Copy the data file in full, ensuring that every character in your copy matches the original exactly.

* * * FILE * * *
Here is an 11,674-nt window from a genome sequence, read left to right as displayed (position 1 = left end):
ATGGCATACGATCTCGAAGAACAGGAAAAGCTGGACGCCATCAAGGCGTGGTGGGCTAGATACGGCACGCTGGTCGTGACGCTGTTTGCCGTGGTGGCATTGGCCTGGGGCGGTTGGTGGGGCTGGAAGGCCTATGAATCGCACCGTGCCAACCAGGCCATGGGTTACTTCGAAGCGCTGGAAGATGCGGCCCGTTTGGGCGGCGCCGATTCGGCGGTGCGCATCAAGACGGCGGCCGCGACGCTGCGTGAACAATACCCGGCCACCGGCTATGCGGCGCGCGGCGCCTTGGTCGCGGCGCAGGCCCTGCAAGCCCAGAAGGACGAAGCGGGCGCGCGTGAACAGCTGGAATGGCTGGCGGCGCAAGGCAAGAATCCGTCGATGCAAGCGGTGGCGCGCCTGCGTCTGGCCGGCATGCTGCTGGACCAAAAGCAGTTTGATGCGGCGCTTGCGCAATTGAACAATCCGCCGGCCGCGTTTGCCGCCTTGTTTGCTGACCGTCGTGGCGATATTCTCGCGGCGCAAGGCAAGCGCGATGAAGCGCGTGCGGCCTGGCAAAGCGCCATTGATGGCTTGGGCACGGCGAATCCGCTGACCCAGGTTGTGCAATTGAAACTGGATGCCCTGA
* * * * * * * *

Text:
Here is an 11,674-nt window from a genome sequence, read left to right as displayed (position 1 = left end):
ATGGCATACGATCTCGAAGAACAGGAAAAGCTGGACGCCATCAAGGCGTGGTGGGCTAGATACGGCACGCTGGTCGTGACGCTGTTTGCCGTGGTGGCATTGGCCTGGGGCGGTTGGTGGGGCTGGAAGGCCTATGAATCGCACCGTGCCAACCAGGCCATGGGTTACTTCGAAGCGCTGGAAGATGCGGCCCGTTTGGGCGGCGCCGATTCGGCGGTGCGCATCAAGACGGCGGCCGCGACGCTGCGTGAACAATACCCGGCCACCGGCTATGCGGCGCGCGGCGCCTTGGTCGCGGCGCAGGCCCTGCAAGCCCAGAAGGACGAAGCGGGCGCGCGTGAACAGCTGGAATGGCTGGCGGCGCAAGGCAAGAATCCGTCGATGCAAGCGGTGGCGCGCCTGCGTCTGGCCGGCATGCTGCTGGACCAAAAGCAGTTTGATGCGGCGCTTGCGCAATTGAACAATCCGCCGGCCGCGTTTGCCGCCTTGTTTGCTGACCGTCGTGGCGATATTCTCGCGGCGCAAGGCAAGCGCGATGAAGCGCGTGCGGCCTGGCAAAGCGCCATTGATGGCTTGGGCACGGCGAATCCGCTGACCCAGGTTGTGCAATTGAAACTGGATGCCCTGA